A Florida fisherman got a surprise when he caught a bull shark recently - and found a live two-headed foetus inside the animal.
The fisherman released the other shark offspring, which were able to swim away, but kept the specimen and passed it on to scientists who described it in a study published today by the Journal of Fish Biology.
According to discovery.com, Michael Wagner, co-author of the paper and assistant professor at Michigan State University department of fisheries and wildlife, said it is one of only six examples of a two-headed shark ever recorded, and the first time this has been seen in a bull shark.
He told The Register: "They're hardy little critters. But despite this, the two-headed specimen probably would have died after birth. It was near-to-term, but should have been a lot larger – the body looks to have invested so much energy in growing a separate head that the rest of the body was foreshortened."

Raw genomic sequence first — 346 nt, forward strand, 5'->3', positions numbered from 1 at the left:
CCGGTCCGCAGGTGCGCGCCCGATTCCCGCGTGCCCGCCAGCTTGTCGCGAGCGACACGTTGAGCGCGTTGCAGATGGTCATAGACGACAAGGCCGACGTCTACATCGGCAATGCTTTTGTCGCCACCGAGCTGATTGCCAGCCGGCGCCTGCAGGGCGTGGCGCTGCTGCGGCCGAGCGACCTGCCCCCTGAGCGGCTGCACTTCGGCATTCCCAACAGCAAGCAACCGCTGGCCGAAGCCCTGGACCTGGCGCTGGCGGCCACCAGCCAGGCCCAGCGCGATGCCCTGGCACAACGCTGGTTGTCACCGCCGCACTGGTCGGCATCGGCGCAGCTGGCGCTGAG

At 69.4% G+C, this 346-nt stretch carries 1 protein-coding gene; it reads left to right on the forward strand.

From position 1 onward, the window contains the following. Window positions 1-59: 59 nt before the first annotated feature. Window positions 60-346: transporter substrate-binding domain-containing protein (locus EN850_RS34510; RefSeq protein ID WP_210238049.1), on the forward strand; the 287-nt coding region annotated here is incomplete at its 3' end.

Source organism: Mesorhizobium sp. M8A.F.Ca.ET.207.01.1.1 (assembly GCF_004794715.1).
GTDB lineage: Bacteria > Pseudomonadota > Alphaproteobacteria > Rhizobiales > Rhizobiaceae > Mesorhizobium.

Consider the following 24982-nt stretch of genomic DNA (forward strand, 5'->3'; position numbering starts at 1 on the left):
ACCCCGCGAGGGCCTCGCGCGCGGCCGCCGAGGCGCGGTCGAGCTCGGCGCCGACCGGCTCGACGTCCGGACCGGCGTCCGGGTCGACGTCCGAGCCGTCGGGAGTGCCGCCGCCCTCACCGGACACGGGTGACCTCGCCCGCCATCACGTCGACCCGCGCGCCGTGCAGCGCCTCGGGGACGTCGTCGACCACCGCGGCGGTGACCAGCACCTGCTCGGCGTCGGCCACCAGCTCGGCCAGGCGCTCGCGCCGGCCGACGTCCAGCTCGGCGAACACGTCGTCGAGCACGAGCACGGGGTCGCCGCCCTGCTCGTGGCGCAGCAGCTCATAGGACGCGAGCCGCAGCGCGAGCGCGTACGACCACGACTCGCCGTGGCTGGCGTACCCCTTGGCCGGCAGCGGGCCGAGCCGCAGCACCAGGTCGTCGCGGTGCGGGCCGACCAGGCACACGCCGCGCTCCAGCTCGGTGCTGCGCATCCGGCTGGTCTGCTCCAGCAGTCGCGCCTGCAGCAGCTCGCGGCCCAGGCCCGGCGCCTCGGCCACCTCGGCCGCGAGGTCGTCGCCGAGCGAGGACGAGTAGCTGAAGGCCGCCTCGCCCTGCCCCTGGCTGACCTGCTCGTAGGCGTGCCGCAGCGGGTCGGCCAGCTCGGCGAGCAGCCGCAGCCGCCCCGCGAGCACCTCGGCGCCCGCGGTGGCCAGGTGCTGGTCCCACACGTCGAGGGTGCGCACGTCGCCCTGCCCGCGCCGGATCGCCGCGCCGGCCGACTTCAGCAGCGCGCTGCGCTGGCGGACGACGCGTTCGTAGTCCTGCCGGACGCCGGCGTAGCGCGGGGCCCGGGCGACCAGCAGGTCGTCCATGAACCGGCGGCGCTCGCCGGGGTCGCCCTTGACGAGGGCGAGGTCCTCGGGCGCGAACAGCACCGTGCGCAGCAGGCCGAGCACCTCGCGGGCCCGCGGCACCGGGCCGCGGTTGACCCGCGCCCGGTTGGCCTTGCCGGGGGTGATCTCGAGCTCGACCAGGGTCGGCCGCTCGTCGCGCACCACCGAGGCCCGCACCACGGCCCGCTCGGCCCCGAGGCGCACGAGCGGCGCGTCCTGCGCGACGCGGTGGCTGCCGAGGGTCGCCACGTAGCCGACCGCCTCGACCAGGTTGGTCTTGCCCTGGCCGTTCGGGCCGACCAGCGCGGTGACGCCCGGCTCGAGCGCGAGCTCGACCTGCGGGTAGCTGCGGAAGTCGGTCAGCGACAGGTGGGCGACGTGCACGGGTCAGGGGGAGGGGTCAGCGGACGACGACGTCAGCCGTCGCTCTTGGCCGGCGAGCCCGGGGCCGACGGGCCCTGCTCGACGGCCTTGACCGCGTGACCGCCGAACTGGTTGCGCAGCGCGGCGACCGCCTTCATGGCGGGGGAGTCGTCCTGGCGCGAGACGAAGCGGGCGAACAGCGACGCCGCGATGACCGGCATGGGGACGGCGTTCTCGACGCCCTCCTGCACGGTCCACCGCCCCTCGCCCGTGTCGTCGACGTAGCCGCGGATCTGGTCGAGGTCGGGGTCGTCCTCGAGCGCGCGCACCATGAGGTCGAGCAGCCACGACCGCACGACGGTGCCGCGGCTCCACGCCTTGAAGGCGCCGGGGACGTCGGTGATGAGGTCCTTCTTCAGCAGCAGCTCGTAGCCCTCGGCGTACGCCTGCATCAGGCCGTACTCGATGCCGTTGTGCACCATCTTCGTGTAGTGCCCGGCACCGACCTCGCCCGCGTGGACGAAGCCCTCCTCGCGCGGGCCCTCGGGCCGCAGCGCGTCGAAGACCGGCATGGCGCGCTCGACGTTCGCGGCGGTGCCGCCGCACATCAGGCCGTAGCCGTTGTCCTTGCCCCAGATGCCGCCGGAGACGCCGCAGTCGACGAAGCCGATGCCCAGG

Wagner added that the specimen was technically called "axial bifurcation," and that the deformity is a result of the embryo beginning to split into two separate organisms, or twins, but doing so incompletely after the mid-spine formed into one unit.
While two-headed sharks are not very common, the phenomenon is more common in reptiles and turtles, and there is a small market for these two-headed creatures from specialty breeders.
According to planetsave.com, the MRI scan (pictured) confirmed the animal was truly dicephalic (two-headed) showing that the shark has two distinct brains, and, additionally, two complete hearts and stomachs, with the remainder of the body joined together to form a single tail.
Wagner said: "This is certainly one of those interesting and rarely detected phenomena. It's good that we have this documented as part of the world's natural history, but we'd certainly have to find many more before we could draw any conclusions about what caused this."
Wagner added that it was important to study examples like this shark to get clues as to how this type of abnormality comes about and its implications for biology.
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